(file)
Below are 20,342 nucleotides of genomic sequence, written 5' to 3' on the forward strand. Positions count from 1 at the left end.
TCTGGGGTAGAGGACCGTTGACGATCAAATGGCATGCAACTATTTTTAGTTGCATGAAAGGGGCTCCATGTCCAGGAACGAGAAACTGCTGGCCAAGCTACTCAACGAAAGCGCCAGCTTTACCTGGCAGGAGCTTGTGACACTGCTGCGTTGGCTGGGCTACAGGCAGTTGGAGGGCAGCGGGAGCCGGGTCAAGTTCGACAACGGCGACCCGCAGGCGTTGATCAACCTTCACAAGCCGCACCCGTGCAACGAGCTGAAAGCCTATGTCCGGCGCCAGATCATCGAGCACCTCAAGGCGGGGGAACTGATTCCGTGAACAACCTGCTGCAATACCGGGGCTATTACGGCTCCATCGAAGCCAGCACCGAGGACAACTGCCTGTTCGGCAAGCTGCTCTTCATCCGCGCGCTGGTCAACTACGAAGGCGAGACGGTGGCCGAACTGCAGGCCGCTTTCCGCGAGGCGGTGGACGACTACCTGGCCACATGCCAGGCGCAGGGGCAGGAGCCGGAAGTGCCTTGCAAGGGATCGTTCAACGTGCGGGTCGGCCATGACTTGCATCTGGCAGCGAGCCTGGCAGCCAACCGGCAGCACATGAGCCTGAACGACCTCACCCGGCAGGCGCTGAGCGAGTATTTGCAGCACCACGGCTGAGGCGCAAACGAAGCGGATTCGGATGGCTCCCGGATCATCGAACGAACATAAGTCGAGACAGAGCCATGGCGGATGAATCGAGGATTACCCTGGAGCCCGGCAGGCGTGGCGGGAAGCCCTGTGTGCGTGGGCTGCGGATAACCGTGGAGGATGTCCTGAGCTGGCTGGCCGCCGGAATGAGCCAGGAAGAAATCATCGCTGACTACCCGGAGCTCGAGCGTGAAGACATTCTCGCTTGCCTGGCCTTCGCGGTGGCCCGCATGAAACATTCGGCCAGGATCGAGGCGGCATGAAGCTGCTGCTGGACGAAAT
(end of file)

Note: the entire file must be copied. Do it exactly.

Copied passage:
Below are 20,342 nucleotides of genomic sequence, written 5' to 3' on the forward strand. Positions count from 1 at the left end.
TCTGGGGTAGAGGACCGTTGACGATCAAATGGCATGCAACTATTTTTAGTTGCATGAAAGGGGCTCCATGTCCAGGAACGAGAAACTGCTGGCCAAGCTACTCAACGAAAGCGCCAGCTTTACCTGGCAGGAGCTTGTGACACTGCTGCGTTGGCTGGGCTACAGGCAGTTGGAGGGCAGCGGGAGCCGGGTCAAGTTCGACAACGGCGACCCGCAGGCGTTGATCAACCTTCACAAGCCGCACCCGTGCAACGAGCTGAAAGCCTATGTCCGGCGCCAGATCATCGAGCACCTCAAGGCGGGGGAACTGATTCCGTGAACAACCTGCTGCAATACCGGGGCTATTACGGCTCCATCGAAGCCAGCACCGAGGACAACTGCCTGTTCGGCAAGCTGCTCTTCATCCGCGCGCTGGTCAACTACGAAGGCGAGACGGTGGCCGAACTGCAGGCCGCTTTCCGCGAGGCGGTGGACGACTACCTGGCCACATGCCAGGCGCAGGGGCAGGAGCCGGAAGTGCCTTGCAAGGGATCGTTCAACGTGCGGGTCGGCCATGACTTGCATCTGGCAGCGAGCCTGGCAGCCAACCGGCAGCACATGAGCCTGAACGACCTCACCCGGCAGGCGCTGAGCGAGTATTTGCAGCACCACGGCTGAGGCGCAAACGAAGCGGATTCGGATGGCTCCCGGATCATCGAACGAACATAAGTCGAGACAGAGCCATGGCGGATGAATCGAGGATTACCCTGGAGCCCGGCAGGCGTGGCGGGAAGCCCTGTGTGCGTGGGCTGCGGATAACCGTGGAGGATGTCCTGAGCTGGCTGGCCGCCGGAATGAGCCAGGAAGAAATCATCGCTGACTACCCGGAGCTCGAGCGTGAAGACATTCTCGCTTGCCTGGCCTTCGCGGTGGCCCGCATGAAACATTCGGCCAGGATCGAGGCGGCATGAAGCTGCTGCTGGACGAAAT